Dear Sustainable Access Campaign Cymru supporter,
A new e-campaign has been launched to enable you to have your say on the ongoing access campaign – take part here. With your help, we persuaded the Welsh Government not to bring in new legislation for access to the countryside when it published its green paper on the subject in 2014. We were told that this was because officials received an unprecedented volume of letters and emails from supporters of the status quo. However, the Government has now launched a new consultation which could lead to new legislation opening up uncontrolled access to the countryside, to include rivers for canoes and white water rafts. We therefore need your help once again to persuade the Government that this would be a disaster for the sectors of the rural economy that depend on fishing, and that they should maintain the entirely sensible policy of supporting Voluntary Access Agreements, which make it possible for appropriate levels of access to be decided at a local level to reflect the conditions on each river. We would encourage you all to respond to this consultation individually and as clubs. The Countryside Alliance has launched an e-lobby direct to the consultation team and you can add your own text to that letter. This is a short-fix and a more detailed comprehensive response will be sent by the CA in due course, however, to ensure that we have a large number of responses we would encourage you to forward the link and get as many supporters as possible to sign up. You can access the lobby at http://act.voteaction.uk/a/84 and the Welsh Government consultation can be read in full here. Alternatively, you can send a letter to Landscape and Outdoor Recreation Branch, Rhodfa Padarn, Llanbadarn Fawr, Aberystwyth, Ceredigion SY23 3UR or e-mail: AccessandOutdoorRecreation@Wales.GSI.Gov.UK by 2nd October saying that you are responding to the consultation on ‘Improving opportunities to access the outdoors for responsible recreation’. You do not have to answer all the questions; you can just send a letter stating your views. It would also be helpful if you could write to your Assembly Member letting them know that, as a voter, you do not support proposals for uncontrolled access. When responding to the consultation you might want to consider making the following points: We believe that Voluntary Access Agreements (VAAs) are the best way to manage recreation responsibly on our rivers. For these to work, the canoeing governing bodies need to accept that VAAs will involve some reasonable restrictions on access to protect the property rights of angling clubs and riparian owners and to manage potential damage to the environment from watersports. This is the only thing standing in the way of more waters being opened up to canoeists. It appears that some people in government think that Wales should have a similar system to access as in Scotland, where there are very few restrictions. The rivers in Wales are much smaller and less numerous than those in Scotland and there are far more people living in large cities near to those rivers. Even in Scotland there have been some serious impacts on the fishing economy because of the recent open access legislation. Canoeists contribute very little to the rural economy; they tend to visit for the day and rarely spend much. Angling by contrast generates hundreds of millions for the economy, including millions in rod licence revenue. There is scope for anglers and canoeists to co-exist, but there need to be restrictions on canoeing to avoid an increase in canoeing being at the expense of angling, which is enjoyed by tens of thousands of people in Wales, including numerous local angling clubs, and many visitors who tend to stay longer and spend more than canoeists. Angling Tourism does not seem to feature and we need to highlight its contribution to the economy. You could also say that sustainable access to land and water must:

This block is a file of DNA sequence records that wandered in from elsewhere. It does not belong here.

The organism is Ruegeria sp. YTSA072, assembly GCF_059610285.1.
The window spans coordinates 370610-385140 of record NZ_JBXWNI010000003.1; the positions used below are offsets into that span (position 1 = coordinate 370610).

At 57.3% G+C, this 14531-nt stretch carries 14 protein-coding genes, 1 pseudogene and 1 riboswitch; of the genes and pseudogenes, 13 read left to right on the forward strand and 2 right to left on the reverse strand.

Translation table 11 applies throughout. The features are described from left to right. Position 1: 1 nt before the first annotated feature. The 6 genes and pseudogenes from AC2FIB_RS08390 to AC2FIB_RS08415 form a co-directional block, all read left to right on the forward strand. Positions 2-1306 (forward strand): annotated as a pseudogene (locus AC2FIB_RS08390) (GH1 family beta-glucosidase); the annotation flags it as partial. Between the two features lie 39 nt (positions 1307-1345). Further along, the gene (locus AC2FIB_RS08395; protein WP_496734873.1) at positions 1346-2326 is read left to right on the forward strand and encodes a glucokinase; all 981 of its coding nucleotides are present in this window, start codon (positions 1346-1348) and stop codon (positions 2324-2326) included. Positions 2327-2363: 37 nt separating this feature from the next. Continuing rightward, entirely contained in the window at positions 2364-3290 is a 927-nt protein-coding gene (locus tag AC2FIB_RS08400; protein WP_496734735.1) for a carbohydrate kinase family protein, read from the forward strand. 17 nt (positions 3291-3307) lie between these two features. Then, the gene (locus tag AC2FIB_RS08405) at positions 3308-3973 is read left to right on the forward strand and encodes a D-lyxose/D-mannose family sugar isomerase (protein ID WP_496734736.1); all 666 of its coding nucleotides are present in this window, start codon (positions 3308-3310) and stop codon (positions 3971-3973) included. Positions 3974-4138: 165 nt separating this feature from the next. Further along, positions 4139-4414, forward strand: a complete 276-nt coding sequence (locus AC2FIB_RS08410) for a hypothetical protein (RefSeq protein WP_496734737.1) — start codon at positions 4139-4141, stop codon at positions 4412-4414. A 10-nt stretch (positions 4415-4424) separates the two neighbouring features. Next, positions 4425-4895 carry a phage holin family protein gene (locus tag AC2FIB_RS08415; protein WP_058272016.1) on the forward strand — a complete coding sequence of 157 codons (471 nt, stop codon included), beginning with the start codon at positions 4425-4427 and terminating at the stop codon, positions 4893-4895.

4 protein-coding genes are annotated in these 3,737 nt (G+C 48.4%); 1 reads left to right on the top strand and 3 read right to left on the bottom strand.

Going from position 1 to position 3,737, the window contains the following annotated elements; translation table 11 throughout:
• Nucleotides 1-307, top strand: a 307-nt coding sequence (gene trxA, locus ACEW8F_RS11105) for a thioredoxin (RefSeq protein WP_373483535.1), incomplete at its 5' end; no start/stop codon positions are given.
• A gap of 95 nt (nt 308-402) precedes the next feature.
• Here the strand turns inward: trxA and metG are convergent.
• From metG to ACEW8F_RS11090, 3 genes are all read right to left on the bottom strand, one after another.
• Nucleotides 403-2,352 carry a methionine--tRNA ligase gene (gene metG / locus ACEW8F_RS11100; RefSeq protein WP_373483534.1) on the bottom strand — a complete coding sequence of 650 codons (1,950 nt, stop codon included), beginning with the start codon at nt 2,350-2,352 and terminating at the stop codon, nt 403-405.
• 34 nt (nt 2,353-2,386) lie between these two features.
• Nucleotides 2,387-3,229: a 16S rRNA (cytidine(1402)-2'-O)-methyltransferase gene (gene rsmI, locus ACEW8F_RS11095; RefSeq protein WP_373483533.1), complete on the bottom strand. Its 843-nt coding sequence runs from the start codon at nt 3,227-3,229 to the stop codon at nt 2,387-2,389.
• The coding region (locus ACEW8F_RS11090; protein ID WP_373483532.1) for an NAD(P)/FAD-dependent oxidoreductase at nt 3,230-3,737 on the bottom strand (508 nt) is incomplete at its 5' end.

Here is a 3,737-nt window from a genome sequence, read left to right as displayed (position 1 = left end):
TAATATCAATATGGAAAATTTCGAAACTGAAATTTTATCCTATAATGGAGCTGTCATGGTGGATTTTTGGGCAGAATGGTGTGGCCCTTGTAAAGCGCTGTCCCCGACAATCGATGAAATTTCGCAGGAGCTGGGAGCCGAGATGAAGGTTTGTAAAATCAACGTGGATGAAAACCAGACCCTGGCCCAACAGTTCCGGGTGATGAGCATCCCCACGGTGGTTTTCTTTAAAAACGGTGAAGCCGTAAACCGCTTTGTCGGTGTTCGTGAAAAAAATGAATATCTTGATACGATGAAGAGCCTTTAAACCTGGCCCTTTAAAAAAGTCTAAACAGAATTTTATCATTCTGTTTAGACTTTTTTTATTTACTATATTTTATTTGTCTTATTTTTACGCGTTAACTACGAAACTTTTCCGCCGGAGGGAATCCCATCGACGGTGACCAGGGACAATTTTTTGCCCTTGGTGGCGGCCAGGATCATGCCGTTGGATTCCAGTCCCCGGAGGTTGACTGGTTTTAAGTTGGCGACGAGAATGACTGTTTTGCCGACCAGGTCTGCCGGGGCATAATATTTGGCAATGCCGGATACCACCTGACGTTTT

be agreed locally between the relevant parties to reflect the particular local conditions and pressures rather than being generally imposed by national regulations.
be managed to avoid conflict between users;
respect the rights of people to continue to enjoy existing legitimate activities without disturbance;
not cause unreasonable interference with the rights of landowners and lessees to enjoy their property;
not damage the natural environment or the ecosystem services it provides by causing damage to wildlife and habitats.
Over the past year, the Angling Trust and Fish Legal have spent many days and thousands of pounds challenging the canoeing governing bodies in Wales and England to stop putting out misinformation on their web sites and publications which give the impression that the current law relating to access to rivers is unclear. Some progress has been made, and the governing bodies have changed some of the statements in some areas of their web sites. However, there remains a widespread misconception that the law is not clear, and the Angling Trust and Fish Legal have hired a barrister (an eminent QC) to give a formal opinion to inform governments and the general public and to provide further challenge to the canoe governing bodies. SACC is also looking into the cost of attending all the Welsh Party Political Conferences early next year to highlight the campaign. This will be very expensive to facilitate, however we feel that it is crucial to the campaign. Each conference will cost approximately £1,500. If you haven’t yet made a donation to the SACC, or if you could afford to make another donation, please send a cheque payable to The Angling Trust to Eastwood House, 6 Rainbow Street, Leominster, Herefordshire, HR6 8DQ. Please mark your donation clearly for SACC and it will be devoted to SACC expenditure. Many thanks. Thank you very much for your support and please don’t forget to respond to the consultation and/or write to your Assembly Member. All best wishes The SACC team